finger lakes

Keuka Spring Vineyards

The wildfires that are ravaging parts of Northern California are also impacting the large wine industry in that region. News of that devastation is on the mind of a Finger Lakes winemaker.

We're broadcasting from WEOS, Finger Lakes Public Radio, and we're talking about efforts to revitalize the music scene in downtown Geneva.

The Smith Center for the Arts recently brought in a new director and she has big plans for the performing arts venue. We talk with Susie Monagan about her vision. We also hear from the owner and the musical director of FLX Live, a music bar in downtown Geneva that's bringing new life to the scene. Our guests:

  • Susie Monagan, director of the Smith Center for the Arts
  • Ian Pattison, owner of FLX Live
  • Matthew Elkin, music director and talent buyer for FLX Live

We kick off our annual Summer of Food series with a conversation about women in the wine industry. We’re joined by organizers of an upcoming symposium hosted by the Finger Lakes chapter of Women for WineSense. The organization’s Grand Event later this month will cover a number of subjects, including the science of food and wine, how wine factors into a healthy lifestyle, how dessert wines fit into the craft cocktail scene, and more.

Our guests discuss current issues in the wine industry, and the origins of the Women for WineSense group: why it was formed, how it has evolved, and its goals for the future. Our guests:

  • Donna Schlosser Long, president of the Women for WineSense Finger Lakes Chapter
  • Katie Roller, co-chair for the Women for WineSense Grand Event
  • Michaela Rodeno, co-founder of Women for WineSense
  • Julie Johnson, co-founder of Women for WineSense

Why do so many of us have a negative perception about the town we grew up in? What could make that change? Studies show that negative self-image is a risk to our health. That extends to our view of our hometown or home region.

So for a moment, let's appreciate the work of Chris Clemens, who created Exploring Upstate in 2014. It's a website that highlights the beautiful, the interesting, the downright good around us. We've asked Chris to share his journey on creating the site and his view of upstate New York, warts and all.

How is climate change impacting the wine industry? There's a growing view among casual observers that climate change is good for the Finger Lakes, bad for California. In reality, climate change is a problem for all wine growing regions. Yes, some wine regions might become too warm to produce high-quality wine grapes. But climate change is not simply about shifting temperature upward, and the complex changes could threaten livelihoods here in our region.

Our guests discuss the reality on the ground, and how the industry is trying to mitigate the effects.

The Cuomo administration has not yet made a decision on whether to allow a proposed expansion of a liquid propane gas facility near Seneca Lake. The out-of-state energy company involved has tried to amend their proposal in order to get it approved. Crestwood Energy argues that the project will create a handful of new jobs while alleviating local energy supply crunches.

Opponents have been vocal, arguing that the project would be a serious problem for tourism and the wine industry. In fact, Paul Hobbs, an award-winning international winemaker, has said he would put his own planned Finger Lakes wine project on hold if the gas project goes forward. We're invited people from Crestwood Energy, along with the AFL-CIO, which is supporting the project, to come on our show. Here are the guests that did confirm to be on the show. Confirmed as guests:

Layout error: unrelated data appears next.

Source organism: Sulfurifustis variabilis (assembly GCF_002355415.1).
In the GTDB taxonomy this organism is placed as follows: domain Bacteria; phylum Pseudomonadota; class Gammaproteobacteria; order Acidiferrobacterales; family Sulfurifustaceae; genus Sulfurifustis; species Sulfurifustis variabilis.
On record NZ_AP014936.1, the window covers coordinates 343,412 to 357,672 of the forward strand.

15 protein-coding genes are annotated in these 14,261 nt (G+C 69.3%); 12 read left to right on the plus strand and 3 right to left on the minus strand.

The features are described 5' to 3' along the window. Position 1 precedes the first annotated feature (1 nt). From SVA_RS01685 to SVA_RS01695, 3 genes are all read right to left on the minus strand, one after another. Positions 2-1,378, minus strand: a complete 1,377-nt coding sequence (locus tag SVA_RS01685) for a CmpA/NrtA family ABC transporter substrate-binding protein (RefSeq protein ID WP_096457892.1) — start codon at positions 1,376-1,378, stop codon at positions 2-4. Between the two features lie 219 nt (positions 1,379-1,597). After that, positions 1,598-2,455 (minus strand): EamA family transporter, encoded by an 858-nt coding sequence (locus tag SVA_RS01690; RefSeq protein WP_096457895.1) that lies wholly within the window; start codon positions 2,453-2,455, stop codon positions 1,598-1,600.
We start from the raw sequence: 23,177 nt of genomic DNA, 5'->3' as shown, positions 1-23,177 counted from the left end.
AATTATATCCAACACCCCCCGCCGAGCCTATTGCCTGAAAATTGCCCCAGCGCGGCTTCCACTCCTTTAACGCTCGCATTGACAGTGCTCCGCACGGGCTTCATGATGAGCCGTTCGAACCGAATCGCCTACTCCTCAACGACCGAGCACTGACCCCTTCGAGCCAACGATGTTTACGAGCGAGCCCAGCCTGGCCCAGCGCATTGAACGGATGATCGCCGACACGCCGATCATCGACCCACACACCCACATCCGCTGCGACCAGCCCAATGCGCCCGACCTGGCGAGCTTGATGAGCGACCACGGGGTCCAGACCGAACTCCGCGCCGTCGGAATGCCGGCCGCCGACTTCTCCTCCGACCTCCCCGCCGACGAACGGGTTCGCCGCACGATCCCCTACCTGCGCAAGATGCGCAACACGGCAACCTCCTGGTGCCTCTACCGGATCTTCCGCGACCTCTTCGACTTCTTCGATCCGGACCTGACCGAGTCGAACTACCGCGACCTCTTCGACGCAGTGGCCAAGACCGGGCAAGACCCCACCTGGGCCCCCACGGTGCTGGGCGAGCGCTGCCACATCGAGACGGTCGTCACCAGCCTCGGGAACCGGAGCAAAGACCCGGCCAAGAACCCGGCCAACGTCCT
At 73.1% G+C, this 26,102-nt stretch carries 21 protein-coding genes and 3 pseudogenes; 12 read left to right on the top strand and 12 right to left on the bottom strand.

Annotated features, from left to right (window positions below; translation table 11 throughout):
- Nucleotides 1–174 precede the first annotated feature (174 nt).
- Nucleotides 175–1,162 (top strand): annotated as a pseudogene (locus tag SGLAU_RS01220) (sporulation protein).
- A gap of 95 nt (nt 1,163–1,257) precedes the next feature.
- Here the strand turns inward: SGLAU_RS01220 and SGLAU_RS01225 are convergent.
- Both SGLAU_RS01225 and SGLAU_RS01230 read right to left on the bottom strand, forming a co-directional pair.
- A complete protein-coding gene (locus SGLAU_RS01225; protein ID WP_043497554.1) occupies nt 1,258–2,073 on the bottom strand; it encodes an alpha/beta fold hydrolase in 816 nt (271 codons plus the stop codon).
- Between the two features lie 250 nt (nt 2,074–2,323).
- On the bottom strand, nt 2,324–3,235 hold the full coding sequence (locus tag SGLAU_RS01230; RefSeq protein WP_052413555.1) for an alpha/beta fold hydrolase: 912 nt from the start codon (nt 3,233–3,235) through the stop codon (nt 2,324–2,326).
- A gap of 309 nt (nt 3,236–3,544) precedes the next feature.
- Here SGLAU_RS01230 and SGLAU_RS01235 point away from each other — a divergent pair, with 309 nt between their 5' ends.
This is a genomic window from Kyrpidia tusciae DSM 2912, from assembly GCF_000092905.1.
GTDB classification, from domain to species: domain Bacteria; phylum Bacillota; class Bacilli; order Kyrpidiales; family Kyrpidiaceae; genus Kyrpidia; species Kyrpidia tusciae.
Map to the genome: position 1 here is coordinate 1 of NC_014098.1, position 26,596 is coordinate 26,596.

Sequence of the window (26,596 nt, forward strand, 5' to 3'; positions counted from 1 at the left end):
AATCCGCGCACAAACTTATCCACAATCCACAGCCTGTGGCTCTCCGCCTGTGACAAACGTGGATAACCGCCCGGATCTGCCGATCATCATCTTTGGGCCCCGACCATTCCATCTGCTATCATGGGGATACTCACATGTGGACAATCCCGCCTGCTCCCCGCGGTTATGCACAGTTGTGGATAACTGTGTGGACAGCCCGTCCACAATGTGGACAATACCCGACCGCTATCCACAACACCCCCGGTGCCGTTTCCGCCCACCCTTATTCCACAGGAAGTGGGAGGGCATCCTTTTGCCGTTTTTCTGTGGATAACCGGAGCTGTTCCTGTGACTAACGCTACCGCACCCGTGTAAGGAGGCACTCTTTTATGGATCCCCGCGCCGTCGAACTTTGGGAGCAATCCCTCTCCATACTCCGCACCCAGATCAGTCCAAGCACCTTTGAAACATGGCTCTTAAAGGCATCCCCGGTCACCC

• Joseph Campbell, representing the group Gas Free Seneca
  • Michael Warren Thomas, radio host and regional advocate

The Finger Lakes Land Trust has priorities for the Finger Lakes region. We discuss the organization's regional conservation agenda.  Our guests:

  • Andrew Zepp, executive director of the Finger Lakes Land Trust
  • Lisa Cleckner, director of the Finger Lakes Institute
  • Marti Macinski, board member for the Finger Lakes Land Trust, and owner of Standing Stone Vineyards

Why does the Finger Lakes region have the three largest landfills in New York State, accepting roughly 12,000 tons per day of other people's trash? You might have heard that there is a proposal for a 20-year, $3 billion-dollar deal to bring garbage from New York City by rail to the Seneca Meadows Landfill in Seneca Falls. Now there's a local opposition movement building. One of our guests is a Hobart professor who now teaches a class called Geography of Garbage. It's time for a lesson in trash, money, and the impact on our environment.

Our guests:

  • Darrin Magee, professor of environmental studies at Hobart and William Smith Colleges
  • Doug Knipple, President of Finger Lakes Zero Waste
  • Vinny Aliperti, co-owner of Billsboro Winery

The fate of the famous white deer is now, quite literally, up for bid.

Next month, the Seneca County IDA is collecting bids for how to develop 7,000 acres of land between Seneca and Cayuga Lakes. That land is fenced off, with quite an unusual history: it spent years as a controversial munitions storehouse for the military.

Living on that land are 200 white deer (not albino), and a group is trying to protect their future, while bidding to create a new ecotourism center. Their concern is that a developer will win the bid, take the fences down, and the white deer will become trophies for hunters. Our panelists explain their alternative plan:

Nearly ten percent of the Finger Lakes wine industry is now turning to solar power, and that number could grow substantially in the next year. Many winery owners oppose fracking and gas storage in the region; now they're interested in showing that they can power their operations with new technologies.

Our panel explains how it's happening, what it costs, and what's next for solar. Our guests: